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Posted 08/09/10

Illinois Regulators to Ask for Control of Rate Hikes

In Illinois, state regulators will be asking lawmakers to give them the authority to approve or to deny price increases on health insurance rates in an effort to protect residents against unjustified and excessive price hikes.

Illinois Department of Insurance Director Michael McRaith, in remarks to The Associated Press, said, "We've heard of companies increasing rates at just explosive levels, at abusive levels, and telling (policyholders) they're increasing rates because of health reform. We don't have any authority to do anything about it."

From 2008 through 2010, Illinois received 186 rate increase complaints. Some people have cited increases of 100 percent per year and many individual complaints rise to the level of outrageousness.

In May 2010, American Community Mutual Insurance Co., based in Michigan, told Illinois regulators it would raise rates on one health policy by 83 percent, after having just raised rates on the same policy 20 percent the previous December.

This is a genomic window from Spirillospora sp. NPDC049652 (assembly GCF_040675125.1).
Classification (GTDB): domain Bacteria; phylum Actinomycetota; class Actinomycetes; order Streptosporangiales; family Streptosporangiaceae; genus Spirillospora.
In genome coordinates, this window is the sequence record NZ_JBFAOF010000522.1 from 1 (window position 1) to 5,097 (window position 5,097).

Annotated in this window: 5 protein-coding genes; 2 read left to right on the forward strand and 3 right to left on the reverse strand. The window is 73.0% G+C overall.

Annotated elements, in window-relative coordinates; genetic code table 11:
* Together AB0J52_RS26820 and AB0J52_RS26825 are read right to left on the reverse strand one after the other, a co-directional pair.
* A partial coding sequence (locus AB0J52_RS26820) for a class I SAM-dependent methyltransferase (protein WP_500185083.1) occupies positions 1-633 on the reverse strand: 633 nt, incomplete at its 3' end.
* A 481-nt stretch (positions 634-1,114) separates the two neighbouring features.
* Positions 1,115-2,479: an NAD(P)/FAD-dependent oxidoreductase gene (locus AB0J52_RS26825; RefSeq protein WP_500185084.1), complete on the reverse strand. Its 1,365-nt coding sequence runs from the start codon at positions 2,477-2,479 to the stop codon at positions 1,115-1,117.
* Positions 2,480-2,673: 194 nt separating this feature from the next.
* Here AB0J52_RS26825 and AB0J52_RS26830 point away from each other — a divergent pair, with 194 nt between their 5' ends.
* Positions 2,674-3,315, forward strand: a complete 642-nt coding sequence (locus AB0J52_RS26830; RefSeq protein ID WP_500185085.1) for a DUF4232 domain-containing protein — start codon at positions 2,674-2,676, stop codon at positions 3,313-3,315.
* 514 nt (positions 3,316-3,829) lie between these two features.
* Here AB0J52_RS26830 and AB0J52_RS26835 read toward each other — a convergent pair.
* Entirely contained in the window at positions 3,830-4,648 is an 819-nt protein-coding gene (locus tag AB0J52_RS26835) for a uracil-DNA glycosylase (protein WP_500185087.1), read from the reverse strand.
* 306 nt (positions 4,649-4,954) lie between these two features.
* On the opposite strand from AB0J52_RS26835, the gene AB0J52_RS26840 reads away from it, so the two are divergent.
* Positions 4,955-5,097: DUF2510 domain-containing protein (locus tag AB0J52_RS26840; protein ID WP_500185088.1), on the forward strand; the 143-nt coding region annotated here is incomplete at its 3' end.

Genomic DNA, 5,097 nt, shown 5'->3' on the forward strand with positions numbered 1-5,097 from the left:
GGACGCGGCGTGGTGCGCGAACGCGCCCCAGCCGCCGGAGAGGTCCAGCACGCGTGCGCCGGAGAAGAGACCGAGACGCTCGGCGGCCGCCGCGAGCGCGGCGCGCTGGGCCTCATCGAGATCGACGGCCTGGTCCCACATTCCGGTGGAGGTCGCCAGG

AXA Equitable Life Insurance Co. went up 25 percent on a health plan that had already seen a 25 percent increase in 2008. This was not a rate hike effecting new customers as the company does no longer sells insurance in the state, but was rather an increase on existing policies.

In late 2009, five customers of Prudential Financial Inc. saw a 60 percent hike on a policy that was raised 20 percent the previous year. In all cases, the hike in premiums was justified with references to "soaring medical costs" and the consequences of health care reform.

Critics, however, say that the companies are simply raising their rates to cover the expense of federally mandated changes in the industry and that little, if any, of the revenue actually translates to better health benefits for policy holders.

"Families and employers in our state pay a lot of money for health insurance," said McRaith. "They should have some level of certainty when they pay their premium dollars that they're getting health care in exchange."

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